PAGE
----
Sri Lanka’s Islamic Finance sector growing, lacks skilled staff: report

May 26, 2016 (LBO) – Sri Lanka’s Islamic Finance sector continues to grow steadily but lacks staff that are qualified and have technical knowledge, the recently launched Islamic Finance country report 2016 said.

“Despite the growth in the number of players, not a great deal of progress has been made in terms of the numbers of qualified staff who are working in the industry,” says the Research Intelligence Units’s (RIU) report in association with GIH Capital.

“Currently, only 18 percent of all full-time employees have a formal Islamic Finance qualification as compared with 13.4 percent in 2012.”

According to the findings of this study, there are approximately 1,484 persons directly employed in the industry which represents an increase of some 58 percent in terms of absolute numbers of workers.

RIU says not a great deal of progress has been made in terms of the numbers of qualified staff who are working in the industry.

‘In absolute numbers, this represents only some 152 additional qualified staff entering the labor market over the past four years.”



However, deeper analysis of the labor market reveals complex dynamics that involve outward migration of qualified labor, a significant phenomenon in Sri Lanka, especially to the Middle East as well as some inward migration of qualified students returning to the island.

Therefore, the report says when all these multifarious dynamics are factored in, it may be safe to conclude that the education service providers are contributing to the supply of more qualified staff at the middle levels in to the industry although the data indicates that a lot more effort is needed in this regard.

“At the higher levels of the organizations, our research indicates that hands-on experience is often valued much higher than formal qualifications,” it said.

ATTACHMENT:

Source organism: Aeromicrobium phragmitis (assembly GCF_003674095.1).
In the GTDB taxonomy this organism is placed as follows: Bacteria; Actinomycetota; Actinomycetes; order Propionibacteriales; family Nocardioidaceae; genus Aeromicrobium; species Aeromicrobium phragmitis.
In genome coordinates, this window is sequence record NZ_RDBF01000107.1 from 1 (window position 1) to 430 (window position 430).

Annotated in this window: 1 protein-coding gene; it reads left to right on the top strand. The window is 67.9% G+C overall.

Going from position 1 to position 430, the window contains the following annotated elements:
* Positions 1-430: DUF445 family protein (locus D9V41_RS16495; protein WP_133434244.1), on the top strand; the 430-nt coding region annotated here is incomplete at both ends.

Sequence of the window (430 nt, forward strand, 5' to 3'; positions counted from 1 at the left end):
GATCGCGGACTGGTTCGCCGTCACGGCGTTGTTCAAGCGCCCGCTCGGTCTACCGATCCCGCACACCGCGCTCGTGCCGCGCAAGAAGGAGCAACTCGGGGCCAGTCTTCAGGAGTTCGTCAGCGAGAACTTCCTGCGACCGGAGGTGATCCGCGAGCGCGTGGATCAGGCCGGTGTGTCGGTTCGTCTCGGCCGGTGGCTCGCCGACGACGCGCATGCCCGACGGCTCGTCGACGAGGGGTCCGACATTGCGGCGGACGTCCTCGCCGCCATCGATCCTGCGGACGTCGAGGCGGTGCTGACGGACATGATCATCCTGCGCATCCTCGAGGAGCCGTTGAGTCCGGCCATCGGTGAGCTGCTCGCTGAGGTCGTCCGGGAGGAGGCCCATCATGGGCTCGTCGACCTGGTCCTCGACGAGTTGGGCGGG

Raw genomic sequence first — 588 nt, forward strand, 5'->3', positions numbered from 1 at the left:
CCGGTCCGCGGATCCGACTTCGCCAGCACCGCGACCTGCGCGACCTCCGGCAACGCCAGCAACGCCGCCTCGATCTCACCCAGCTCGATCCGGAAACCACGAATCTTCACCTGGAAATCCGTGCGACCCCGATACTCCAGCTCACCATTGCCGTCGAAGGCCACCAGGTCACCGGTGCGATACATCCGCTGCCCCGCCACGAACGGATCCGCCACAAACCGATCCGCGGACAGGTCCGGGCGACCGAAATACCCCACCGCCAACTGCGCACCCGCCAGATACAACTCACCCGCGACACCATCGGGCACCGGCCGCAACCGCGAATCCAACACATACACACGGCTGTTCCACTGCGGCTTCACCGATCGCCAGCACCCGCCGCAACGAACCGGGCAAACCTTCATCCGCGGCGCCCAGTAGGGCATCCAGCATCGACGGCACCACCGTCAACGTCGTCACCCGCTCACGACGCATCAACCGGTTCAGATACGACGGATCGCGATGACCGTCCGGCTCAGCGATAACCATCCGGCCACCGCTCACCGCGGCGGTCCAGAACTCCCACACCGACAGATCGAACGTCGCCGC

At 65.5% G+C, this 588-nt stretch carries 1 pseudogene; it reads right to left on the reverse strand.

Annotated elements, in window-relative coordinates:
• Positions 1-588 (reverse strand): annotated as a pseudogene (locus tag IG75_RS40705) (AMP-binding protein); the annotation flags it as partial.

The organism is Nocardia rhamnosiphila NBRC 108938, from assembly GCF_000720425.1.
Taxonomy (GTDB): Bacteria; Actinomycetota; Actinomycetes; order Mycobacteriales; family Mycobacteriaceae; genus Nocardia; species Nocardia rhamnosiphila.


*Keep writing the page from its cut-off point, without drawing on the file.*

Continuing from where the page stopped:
“This too is understandable, given the comparatively nascent stage of the industry in Sri Lanka and the shortage of professional who have a strong track record of achievement.”

Consequently, those with hands-on experience are highly sought after in the market.

According to the report the Islamic Finance industry has grown globally at an annual rate of 10-12 percent over the past 10 years with Shariah compliant financial assets estimated at approximately 2 trillion US dollars in 2015.

“The interest in Islamic Finance among non-Muslim countries such as the UK, Luxembourg, South Africa and Hong Kong, have been quite progressive,” it said.

“Similarly, the local industry has seen significant growth over the last few years.”

Since the amendment to the Banking Act in 2005 (Act No. 2 of 2005), more than a dozen banks and financial institutions now offer Shariah compliant products.

“There are several large professional service firms that have specialist Islamic Finance teams.’

The banking and finance industry still continues to dominate the landscape in terms of the number of players while there have also been new entrants into the Islamic Insurance and Microfinance space.

Microfinance, especially the report says is growing as it upholds many of the principles advocated in traditional Islamic Finance such as equal opportunity, advocacy of entrepreneurship, risk sharing, disbursement of collateral free loans, and participation of the poor.

It is worth noting that we have witnessed the entry of more Takaful operators in recent years whilst some of the smaller consulting firms together with subsidiary entities that have been part of a larger Holding companies have sized operations.

“Interestingly, we find that the total number of players in the industry in 2012 and 2016 remains the same at 37 while for the most part, the same operators who were in business four years ago are still in today’s’ market,” RIU says.

“Those few who have exited from the industry have been replaced by new entrants in the same exact number.’